Oxford Aviation, Inc. v. Global Aerospace, Inc., No. 11-2208 (1st Cir. 2012)Annotate this Case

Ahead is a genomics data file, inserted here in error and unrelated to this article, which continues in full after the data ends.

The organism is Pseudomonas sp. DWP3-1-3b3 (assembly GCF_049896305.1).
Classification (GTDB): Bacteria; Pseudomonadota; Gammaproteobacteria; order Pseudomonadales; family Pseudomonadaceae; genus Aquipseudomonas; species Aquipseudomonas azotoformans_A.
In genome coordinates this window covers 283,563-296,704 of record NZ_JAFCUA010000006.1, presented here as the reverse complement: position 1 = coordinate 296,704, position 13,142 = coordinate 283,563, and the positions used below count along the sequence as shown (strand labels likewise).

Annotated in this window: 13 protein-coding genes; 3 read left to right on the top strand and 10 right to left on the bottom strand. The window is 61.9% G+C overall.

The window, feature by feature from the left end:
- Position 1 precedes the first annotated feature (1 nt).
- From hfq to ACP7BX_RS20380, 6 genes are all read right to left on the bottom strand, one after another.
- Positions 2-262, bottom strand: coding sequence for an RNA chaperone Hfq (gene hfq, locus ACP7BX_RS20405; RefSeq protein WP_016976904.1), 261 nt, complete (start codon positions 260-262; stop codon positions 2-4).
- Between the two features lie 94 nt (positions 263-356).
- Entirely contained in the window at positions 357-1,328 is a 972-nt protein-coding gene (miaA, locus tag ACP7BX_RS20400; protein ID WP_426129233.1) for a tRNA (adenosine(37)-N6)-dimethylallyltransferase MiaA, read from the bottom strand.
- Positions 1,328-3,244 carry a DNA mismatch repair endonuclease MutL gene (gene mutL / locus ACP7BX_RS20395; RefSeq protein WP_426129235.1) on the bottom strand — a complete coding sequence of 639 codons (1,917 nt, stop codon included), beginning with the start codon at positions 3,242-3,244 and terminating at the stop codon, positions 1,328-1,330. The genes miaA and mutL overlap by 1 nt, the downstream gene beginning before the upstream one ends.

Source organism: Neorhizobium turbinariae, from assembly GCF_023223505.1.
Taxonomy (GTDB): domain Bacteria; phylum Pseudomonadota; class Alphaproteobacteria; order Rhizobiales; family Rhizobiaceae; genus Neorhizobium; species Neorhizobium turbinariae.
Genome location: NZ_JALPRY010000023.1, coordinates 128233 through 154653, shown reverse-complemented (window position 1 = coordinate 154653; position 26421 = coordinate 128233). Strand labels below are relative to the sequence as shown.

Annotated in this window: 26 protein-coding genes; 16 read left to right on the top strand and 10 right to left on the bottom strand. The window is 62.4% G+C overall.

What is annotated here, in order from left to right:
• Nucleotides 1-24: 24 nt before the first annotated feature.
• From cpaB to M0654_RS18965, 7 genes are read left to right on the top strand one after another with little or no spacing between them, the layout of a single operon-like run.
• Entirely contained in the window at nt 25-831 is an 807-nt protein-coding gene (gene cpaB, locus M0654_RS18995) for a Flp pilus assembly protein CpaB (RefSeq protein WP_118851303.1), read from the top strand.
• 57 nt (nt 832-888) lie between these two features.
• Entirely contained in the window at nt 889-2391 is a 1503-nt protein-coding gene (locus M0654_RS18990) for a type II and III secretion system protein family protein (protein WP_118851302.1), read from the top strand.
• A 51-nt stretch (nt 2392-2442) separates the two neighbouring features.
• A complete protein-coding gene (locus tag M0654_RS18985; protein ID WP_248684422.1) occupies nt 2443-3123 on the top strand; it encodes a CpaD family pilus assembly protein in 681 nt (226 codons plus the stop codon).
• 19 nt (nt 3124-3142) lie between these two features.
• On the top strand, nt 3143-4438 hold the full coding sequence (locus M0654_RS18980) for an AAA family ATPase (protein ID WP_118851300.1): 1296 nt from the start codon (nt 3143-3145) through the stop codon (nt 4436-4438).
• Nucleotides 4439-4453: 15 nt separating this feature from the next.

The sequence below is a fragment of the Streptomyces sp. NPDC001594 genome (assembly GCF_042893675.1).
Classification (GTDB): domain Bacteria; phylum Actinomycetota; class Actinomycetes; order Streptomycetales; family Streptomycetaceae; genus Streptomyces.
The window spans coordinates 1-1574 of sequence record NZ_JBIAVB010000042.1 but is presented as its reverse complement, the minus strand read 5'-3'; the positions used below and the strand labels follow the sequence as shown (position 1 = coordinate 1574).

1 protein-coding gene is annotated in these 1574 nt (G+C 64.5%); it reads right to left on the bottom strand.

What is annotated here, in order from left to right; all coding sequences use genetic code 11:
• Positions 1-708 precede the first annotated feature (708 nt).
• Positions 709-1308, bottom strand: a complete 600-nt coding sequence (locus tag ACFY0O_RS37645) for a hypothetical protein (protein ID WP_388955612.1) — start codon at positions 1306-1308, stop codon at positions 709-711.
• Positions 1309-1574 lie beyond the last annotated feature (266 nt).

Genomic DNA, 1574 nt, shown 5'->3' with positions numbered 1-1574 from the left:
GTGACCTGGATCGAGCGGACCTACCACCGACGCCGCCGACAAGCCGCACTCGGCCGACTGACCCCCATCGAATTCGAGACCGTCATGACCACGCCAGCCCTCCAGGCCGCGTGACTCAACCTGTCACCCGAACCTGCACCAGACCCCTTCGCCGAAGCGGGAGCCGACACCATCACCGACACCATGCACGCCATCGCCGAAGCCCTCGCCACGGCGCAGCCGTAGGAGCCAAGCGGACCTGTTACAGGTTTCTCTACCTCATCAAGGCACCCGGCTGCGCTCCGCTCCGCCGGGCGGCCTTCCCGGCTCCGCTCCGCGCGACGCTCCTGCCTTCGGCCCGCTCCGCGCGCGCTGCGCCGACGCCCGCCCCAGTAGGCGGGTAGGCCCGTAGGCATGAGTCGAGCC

Oxford contracted with Airlarr, to work on Airlarr's airplane at an estimated cost close to $70,000. The work was complete in 2007 and, in 2010, Airlarr sued for breach of contract, breach of express and implied warranties, and state-law claims. The complaint alleged that a window cracked during the flight home and listed various defects: uncomfortable seats, leaking fuel injectors, a cracked turbocharger, and improperly installed carpet. Oxford notified Global, which had issued Oxford a commercial general liability and requested that Global defend it. Global disclaimed both coverage and duty to defend. The district court granted summary judgment in favor of Global. The First Circuit vacated with respect to duty to defend. Duty to defend is ordinarily broader than its duty to indemnify. In Maine, the insurer must defend if the claims in the complaint create even a remote possibility of coverage. If Airlarr proves its case, there will likely be little indemnification since most of the claimed injuries appear to be covered by exclusions, but the duty to defend is triggered by any realistic possibility of any damage that might be within coverage and outside the exclusions and the damaged window creates that prospect.